Joni Mitchell's foray into jazz was not an impulsive change. Rather, jazz has been the constant, undulating beneath industry demands and topical concerns that called for the acoustic guitar or the Appalachian dulcimer.
Kanye West's rap is rooted in gospel right from The College Dropout days. These five songs, which explore the relationship between Yeezus and Jesus, show that his recent album, Jesus Is King, isn't an aberration.
With the release of the expanded edition of Tremble Under Boom Lights, the 45-page chapbook of the poetry of Stewart Lupton, and the re-release of Wolf Songs for Lambs, Jonathan Fire*Eater are ripe for reappraisal.
Southern Houston rappers put a twist on old blues musicians' mix of cough syrup and booze and stirred it up into a more dangerous concoction. Here are 10 rappers who took the brew from their double-cups and dropped the purple drank / sizzurp / Texas tea / "lean" into their lyrics to mixed effect.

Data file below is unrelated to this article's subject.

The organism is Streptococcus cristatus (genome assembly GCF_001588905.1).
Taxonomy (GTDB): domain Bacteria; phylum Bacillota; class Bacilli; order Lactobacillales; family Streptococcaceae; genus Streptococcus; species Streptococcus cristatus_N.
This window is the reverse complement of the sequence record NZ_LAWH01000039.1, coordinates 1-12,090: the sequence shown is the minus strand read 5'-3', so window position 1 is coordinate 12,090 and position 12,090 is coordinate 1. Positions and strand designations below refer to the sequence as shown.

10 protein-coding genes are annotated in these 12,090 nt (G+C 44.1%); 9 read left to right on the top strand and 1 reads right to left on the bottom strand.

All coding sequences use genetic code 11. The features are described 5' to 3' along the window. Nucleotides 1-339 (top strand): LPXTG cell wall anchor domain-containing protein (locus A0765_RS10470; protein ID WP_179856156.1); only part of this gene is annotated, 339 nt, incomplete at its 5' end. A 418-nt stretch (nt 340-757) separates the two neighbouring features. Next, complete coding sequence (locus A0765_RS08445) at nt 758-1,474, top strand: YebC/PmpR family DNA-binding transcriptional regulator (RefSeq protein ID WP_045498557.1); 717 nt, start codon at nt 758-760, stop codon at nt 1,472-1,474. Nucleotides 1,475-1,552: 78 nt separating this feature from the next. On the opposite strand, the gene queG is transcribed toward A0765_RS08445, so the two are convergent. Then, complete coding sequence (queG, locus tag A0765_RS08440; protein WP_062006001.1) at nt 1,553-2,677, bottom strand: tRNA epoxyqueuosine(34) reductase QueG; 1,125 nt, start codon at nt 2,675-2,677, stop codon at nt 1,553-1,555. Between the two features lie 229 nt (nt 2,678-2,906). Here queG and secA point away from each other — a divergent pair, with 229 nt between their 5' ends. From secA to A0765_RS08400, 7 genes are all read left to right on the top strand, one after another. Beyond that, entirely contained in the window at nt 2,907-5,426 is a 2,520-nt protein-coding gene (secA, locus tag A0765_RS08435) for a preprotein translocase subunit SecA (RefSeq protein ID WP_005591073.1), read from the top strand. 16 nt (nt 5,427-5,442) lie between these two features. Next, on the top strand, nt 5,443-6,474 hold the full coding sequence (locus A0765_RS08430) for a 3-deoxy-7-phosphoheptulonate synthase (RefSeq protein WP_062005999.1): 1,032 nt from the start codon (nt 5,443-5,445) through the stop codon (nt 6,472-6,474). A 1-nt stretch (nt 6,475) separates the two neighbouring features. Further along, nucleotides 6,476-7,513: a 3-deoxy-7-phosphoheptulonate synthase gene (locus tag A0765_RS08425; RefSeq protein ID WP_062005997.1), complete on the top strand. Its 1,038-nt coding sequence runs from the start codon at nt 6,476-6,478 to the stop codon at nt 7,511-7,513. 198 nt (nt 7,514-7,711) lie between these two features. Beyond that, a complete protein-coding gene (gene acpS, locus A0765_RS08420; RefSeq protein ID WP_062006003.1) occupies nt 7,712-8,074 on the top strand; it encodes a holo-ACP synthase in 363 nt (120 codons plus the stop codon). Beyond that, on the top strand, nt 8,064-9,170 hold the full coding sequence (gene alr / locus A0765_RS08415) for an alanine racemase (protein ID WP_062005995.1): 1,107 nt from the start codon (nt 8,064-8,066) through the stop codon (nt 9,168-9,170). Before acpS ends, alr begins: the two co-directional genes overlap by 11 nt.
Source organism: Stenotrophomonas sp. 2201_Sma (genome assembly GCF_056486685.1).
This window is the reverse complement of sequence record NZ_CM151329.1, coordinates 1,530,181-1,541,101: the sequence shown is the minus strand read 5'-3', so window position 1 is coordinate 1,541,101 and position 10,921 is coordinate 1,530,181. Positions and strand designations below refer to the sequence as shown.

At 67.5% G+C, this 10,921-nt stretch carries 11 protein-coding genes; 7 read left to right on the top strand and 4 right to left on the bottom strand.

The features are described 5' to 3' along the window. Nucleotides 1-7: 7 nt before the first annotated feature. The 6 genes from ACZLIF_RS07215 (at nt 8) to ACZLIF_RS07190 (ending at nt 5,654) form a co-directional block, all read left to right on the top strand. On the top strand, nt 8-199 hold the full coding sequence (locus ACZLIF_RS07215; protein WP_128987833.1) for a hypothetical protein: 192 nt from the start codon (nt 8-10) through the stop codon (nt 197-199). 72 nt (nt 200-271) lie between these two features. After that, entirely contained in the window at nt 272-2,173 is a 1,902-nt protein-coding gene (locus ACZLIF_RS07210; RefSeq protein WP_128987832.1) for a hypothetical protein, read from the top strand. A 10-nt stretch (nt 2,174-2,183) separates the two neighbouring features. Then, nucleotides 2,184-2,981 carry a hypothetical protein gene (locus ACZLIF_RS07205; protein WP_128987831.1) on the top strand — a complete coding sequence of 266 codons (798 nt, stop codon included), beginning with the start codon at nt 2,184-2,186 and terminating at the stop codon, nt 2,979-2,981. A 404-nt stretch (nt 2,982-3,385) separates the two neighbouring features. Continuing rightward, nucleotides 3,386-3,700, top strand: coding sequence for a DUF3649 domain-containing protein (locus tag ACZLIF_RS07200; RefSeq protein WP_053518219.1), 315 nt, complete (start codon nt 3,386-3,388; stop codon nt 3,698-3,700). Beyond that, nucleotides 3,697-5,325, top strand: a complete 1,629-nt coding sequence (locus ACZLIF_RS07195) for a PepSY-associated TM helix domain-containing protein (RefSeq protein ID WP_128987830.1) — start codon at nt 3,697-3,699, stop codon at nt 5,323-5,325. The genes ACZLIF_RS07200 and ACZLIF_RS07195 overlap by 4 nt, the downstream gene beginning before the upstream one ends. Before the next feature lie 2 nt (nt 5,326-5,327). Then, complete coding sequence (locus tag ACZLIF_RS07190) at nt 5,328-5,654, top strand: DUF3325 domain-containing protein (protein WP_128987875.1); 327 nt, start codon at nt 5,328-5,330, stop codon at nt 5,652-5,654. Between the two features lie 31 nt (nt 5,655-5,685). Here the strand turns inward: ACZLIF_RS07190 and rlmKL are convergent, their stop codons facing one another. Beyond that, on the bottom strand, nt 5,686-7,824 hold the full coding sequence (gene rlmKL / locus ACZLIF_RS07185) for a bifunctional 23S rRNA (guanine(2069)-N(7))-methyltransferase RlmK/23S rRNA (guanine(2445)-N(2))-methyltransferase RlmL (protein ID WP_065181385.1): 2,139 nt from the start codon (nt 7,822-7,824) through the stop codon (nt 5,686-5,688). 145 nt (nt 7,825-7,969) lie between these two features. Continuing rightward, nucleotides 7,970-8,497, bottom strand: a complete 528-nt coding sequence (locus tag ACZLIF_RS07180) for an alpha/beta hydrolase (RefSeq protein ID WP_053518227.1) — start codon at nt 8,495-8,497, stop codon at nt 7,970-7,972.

Synthwave began as something of a retro gumbo, pulling from modern house and nu disco music and piling in influences from vintage genres like Euro disco and the original sounds of electro. Enjoy Preston Cram's, aka "Iron Skullet" list of some of the most standout examples of synthwaves' reach into virtually every entertainment medium today.
Bruce Springsteen's 1995 album, The Ghost of Tom Joad, inherited and built upon some powerful 20th century American literary, political, and pop culture themes. Can we hear its haunting call in these times?
Louder, faster, angrier, and harder than punk ever sounded, second-wave punk in 1979 Britain kept the core instrumental ingredients but used and produced them in ways that boiled off any subtleties or sophistication.
For an artist whose discography spans continents both literally and stylistically, there was one reliable thing: Ginger Baker knew what was needed, and if he had to invent new ways of forcing rhythm to the forefront, that was his job. It will remain his legacy.